Vickye: Well, I think it’s very well deserved!

Liv: Thank you!

Vickye: I found that your lyrics are very honest, in a way that sets you apart from a lot of the others artists on the scene at the moment. Is that someone that you really make a point of trying to channel, or is that just natural?

Liv: Kind of both. It’s completely natural to me; I wouldn’t want to call myself a songwriter if I didn’t write honest lyrics, to be that’s completely what it’s about. That’s not saying that I can’t enjoy music that is just fun, but for me when I write music, if I don’t have anything to say I won’t write a song. It’s as simple as that. I do try and make a point of [honesty] just because I see a lot of themes and stuff repeated, and sometimes I do ask myself what the motivation is for certain songwriters. If you don’t have anything to say… I mean, everyone can do it for whatever reason they want, but if you don’t really have anything to say, I’d find it hard to be a songwriter.

Vickye: You’ve played quite live a lot in the last year, and your big break was at C2C Festival in March. What was that like?

Liv: It was the most nerve-wracking thing I have ever done in my life! I don’t wanna sound ungrateful because it was also the best thing I’ve ever done. When I got the email telling me that I’d been given a slot I was just completely overwhelmed, and it took me half the day to realise that I’d actually got the Brooklyn Bowl Stage, which then I just got into a second shock! So I was kind of in a haze for two days after that. It was incredible… I mean, I was so nervous right before going on stage, that I was genuinely thinking that I was going to be sick. I was so nervous, but it was mostly nerves that I was worried that no-one was gonna be there! That everyone had seen Ward Thomas and then just effed off into the arena or something. But then I just walked on stage and it was packed – and that was also kind of terrifying! But it was incredible, I was in a complete trance in the 13 minutes we were doing the gig. I had a lot of fun, the second I did go on stage it was a lot of fun, but I was definitely the most nervous I’ve been in a long time!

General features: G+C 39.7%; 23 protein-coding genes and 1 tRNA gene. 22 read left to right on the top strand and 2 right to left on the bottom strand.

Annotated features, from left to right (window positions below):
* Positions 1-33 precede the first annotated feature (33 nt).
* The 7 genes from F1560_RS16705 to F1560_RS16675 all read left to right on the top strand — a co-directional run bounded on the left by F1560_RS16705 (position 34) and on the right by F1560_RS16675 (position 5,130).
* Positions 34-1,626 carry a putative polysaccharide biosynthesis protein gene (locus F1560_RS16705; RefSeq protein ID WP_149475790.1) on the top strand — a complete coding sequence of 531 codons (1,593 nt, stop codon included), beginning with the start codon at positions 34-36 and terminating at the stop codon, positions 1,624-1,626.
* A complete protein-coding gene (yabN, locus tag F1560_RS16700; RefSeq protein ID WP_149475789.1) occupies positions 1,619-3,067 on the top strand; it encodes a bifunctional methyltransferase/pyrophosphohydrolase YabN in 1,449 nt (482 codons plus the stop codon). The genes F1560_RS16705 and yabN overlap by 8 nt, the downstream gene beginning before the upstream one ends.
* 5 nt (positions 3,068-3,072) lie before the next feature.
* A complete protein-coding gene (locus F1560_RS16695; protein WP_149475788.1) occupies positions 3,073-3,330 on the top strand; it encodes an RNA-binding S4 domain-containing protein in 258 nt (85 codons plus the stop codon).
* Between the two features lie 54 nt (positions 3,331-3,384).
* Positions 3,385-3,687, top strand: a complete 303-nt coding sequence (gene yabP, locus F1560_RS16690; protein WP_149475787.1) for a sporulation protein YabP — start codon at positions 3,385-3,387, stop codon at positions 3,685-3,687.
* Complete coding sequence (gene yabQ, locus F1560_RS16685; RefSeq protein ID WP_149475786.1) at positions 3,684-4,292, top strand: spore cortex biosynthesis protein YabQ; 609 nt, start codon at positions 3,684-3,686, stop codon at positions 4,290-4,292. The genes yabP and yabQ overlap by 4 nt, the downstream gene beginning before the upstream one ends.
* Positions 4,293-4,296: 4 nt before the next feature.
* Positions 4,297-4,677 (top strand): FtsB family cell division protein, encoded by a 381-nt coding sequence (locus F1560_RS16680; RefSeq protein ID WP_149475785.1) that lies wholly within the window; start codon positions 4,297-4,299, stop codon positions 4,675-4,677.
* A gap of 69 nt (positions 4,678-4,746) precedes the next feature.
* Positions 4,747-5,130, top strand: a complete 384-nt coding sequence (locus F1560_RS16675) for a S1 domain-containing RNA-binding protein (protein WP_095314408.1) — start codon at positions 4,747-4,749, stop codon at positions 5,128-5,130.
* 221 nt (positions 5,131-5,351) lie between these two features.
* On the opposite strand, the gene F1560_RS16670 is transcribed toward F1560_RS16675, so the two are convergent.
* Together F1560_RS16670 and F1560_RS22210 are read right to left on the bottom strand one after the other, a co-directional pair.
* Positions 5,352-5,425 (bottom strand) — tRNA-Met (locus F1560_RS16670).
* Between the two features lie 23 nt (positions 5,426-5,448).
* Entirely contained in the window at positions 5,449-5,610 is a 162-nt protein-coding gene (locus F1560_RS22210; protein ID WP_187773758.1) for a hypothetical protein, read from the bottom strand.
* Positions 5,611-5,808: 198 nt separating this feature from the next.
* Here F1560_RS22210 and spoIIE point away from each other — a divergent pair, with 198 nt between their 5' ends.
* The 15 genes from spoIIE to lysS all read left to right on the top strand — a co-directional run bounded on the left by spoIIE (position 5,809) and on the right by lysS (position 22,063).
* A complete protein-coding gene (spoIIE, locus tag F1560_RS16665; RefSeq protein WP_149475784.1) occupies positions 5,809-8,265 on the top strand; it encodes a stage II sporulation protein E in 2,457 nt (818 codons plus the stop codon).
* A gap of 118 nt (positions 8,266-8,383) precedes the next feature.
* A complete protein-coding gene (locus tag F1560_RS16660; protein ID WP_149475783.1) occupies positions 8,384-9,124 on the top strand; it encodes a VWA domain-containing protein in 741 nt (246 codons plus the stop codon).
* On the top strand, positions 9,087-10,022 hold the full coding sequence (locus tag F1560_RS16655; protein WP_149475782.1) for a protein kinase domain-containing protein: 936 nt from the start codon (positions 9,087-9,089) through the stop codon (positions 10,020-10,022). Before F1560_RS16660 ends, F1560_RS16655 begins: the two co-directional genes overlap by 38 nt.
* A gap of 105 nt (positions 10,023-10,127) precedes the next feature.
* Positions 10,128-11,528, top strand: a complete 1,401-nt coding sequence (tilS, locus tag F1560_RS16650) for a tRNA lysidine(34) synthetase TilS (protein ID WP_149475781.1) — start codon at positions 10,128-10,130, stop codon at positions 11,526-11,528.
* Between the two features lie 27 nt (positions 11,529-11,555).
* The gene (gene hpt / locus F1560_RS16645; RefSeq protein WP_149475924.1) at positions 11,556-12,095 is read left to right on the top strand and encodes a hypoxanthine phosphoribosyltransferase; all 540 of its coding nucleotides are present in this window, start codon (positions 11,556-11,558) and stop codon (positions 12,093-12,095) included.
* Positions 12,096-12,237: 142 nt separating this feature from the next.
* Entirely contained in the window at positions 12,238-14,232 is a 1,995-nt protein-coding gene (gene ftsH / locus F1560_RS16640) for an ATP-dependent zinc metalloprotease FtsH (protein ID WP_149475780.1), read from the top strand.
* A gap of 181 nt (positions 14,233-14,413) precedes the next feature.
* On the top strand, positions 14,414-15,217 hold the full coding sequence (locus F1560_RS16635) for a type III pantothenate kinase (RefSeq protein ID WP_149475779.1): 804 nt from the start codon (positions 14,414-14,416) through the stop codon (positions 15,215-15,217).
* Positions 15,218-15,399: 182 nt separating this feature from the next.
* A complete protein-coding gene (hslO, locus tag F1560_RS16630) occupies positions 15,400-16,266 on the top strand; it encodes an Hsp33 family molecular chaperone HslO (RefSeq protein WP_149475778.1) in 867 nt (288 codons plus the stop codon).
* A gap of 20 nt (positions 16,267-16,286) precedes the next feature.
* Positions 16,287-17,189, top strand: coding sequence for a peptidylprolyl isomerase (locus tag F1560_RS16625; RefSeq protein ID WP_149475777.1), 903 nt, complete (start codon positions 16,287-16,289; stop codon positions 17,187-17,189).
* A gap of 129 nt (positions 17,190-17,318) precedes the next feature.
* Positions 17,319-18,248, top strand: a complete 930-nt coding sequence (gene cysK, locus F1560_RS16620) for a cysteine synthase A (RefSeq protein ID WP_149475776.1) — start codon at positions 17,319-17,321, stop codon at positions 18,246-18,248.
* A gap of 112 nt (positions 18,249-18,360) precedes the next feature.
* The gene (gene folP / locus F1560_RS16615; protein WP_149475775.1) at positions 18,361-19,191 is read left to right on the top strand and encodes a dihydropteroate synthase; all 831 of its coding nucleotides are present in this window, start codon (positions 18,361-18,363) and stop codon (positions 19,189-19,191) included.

Vickye: I remember when you supported Dexeter at their album launch gig, you mentioned how nice it was to have so many people out for the support act. Have you got a few empty room stories that makes you think no-one’s gonna turn up?

Liv: Oh my God, do I?! Yeah. I have definitely played to empty rooms, I have played to rooms of ten of my friends, very supportive friends, but you kinda wanna play to someone who hasn’t heard your music before! Definitely – I’ve played to rooms that weren’t empty but everyone was talking over you, and you could have just left and no-one would have noticed, which is almost worse. I’ve had all sorts of gigs, which I’m also kind of grateful for, because it makes you appreciate those amazing moments like C2C and Dexeter’s album launch and Folk Fest so much more.